Four dead, others severely injured in rush-hour collision on Washingtons Metro rail line

The Canadian Press ~ The News
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WASHINGTON - A rush-hour subway train plowed into the back of a stalled train in its path on Monday in the northern reaches of the U.S. capital, killing at least four people and injuring more than 100.
The female operator of the trailing train was among the four killed. The train in front of her was stopped on the tracks on one of the city's heavily travelled subway routes, apparently waiting for instructions to proceed.
Rescue crews used heavy equipment to cut into the wreckage, with the first car of one six-car train wedged underneath the other after rear-ending it at high speeds.
"What we do do know is that there are scores of people who have been injured. There are already four confirmed fatalities," Washington Mayor Adrian Fenty told a news conference at the scene.
"It is my present understanding that this would then be the deadliest accident in the history of our Metro train transit system."
Alan Etter, a spokesman for the Washington Fire and Emergency Medical Services Department, said the incident at the D.C.-Maryland border is "developing into a mass casualty event."
In addition to the four dead, two more had life-threatening injuries and 12 had moderate injuries. Fifty were classified as being "walking wounded" by authorities.
There were unsubstantiated reports that some passengers were ejected from the trains at the point of impact.
The crash took place between the Fort Totten and Takoma stations on a Metro route known as the red line that shuttles tens of thousands of commuters every day from D.C.'s Maryland suburbs into the city.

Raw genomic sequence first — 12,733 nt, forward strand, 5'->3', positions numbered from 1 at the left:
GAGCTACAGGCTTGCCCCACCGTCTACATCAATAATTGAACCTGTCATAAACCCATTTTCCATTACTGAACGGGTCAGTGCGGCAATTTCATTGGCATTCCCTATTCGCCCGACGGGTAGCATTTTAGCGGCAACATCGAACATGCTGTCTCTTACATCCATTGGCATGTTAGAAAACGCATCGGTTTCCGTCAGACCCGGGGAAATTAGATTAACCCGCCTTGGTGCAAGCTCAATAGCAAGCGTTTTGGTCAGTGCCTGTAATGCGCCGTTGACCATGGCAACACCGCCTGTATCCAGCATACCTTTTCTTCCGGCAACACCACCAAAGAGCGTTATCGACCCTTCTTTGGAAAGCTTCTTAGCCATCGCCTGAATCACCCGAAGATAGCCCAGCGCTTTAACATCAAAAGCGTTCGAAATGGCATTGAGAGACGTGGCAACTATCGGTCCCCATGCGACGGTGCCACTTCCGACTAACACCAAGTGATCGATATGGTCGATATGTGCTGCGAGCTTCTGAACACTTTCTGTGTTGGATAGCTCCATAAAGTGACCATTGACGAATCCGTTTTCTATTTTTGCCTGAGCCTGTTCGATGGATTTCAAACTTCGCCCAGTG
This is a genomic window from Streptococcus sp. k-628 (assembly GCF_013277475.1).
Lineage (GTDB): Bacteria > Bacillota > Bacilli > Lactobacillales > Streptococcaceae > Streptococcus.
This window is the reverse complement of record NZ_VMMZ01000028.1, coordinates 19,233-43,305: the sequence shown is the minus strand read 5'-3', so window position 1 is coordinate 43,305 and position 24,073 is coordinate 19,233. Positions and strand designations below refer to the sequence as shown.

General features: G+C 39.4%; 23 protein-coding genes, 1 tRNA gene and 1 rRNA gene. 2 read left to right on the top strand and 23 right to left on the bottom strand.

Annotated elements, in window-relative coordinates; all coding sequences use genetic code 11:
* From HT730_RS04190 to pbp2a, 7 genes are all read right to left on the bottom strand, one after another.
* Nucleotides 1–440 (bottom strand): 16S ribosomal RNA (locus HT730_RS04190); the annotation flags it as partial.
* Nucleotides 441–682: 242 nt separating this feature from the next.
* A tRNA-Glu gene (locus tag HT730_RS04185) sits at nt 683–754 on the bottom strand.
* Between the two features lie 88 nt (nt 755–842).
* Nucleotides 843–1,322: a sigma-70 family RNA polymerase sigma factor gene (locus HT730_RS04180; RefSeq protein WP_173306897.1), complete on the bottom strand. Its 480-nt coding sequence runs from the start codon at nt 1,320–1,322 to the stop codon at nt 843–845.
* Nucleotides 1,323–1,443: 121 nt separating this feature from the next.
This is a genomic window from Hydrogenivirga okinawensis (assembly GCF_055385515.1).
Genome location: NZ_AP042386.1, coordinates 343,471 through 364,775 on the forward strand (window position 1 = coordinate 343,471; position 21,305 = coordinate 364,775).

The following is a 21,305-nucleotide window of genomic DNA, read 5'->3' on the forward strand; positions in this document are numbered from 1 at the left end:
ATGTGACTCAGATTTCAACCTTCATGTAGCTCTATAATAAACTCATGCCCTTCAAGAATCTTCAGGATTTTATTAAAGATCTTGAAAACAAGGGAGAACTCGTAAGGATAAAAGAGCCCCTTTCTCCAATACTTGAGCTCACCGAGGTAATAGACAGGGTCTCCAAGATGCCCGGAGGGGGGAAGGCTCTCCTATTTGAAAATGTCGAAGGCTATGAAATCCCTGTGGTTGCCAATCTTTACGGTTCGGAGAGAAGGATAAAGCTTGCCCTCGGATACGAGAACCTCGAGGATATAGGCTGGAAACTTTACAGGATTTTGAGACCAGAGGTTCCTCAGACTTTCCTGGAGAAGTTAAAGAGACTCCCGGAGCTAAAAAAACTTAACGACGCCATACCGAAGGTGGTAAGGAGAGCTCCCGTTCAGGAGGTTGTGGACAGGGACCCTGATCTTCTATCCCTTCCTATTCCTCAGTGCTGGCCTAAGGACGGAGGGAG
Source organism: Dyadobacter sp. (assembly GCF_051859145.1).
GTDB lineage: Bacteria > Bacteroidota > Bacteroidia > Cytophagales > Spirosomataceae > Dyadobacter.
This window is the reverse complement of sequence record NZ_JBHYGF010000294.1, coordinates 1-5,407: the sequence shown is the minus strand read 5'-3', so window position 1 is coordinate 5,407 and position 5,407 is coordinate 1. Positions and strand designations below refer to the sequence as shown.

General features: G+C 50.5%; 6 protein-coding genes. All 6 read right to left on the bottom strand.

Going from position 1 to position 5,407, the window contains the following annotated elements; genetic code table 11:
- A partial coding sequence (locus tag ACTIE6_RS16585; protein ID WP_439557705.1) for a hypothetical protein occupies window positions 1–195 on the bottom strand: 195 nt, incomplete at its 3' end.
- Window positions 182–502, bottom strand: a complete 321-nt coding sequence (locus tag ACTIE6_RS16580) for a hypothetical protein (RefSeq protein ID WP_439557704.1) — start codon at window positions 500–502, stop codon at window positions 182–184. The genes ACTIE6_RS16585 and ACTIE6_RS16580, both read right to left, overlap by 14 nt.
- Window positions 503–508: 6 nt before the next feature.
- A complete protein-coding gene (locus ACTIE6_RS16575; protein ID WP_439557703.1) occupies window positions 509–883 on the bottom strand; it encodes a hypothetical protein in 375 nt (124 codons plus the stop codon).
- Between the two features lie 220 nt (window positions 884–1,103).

There is a large stretch of occasionally curving track between the two stations, meaning trains often reach high speeds.
Several people were seen being taken by gurneys from the wreckage to nearby hospitals as dozens of ambulances transported people to nearby hospitals.
Some people remained trapped in the trains after the doors jammed on impact, and rescuers were working to free them and to look for bodies.
Some passengers said they'd received alerts about delays on the line due to work being performed on the track prior to the crash.
The last major commuter crash in the United States was in September, when 25 people were killed when the conductor of a train in Los Angeles was sending text messages on his mobile phone during working hours when he was driving the train.
The deadly collision Friday in Chatsworth, north of Los Angeles, also injured 134 people and was the worst train accident in the United States in some 15 years.

Organizations: Metro inc., Washington Fire and Emergency Medical Services Department

Geographic location: United States, Los Angeles, Fort Totten Maryland Chatsworth

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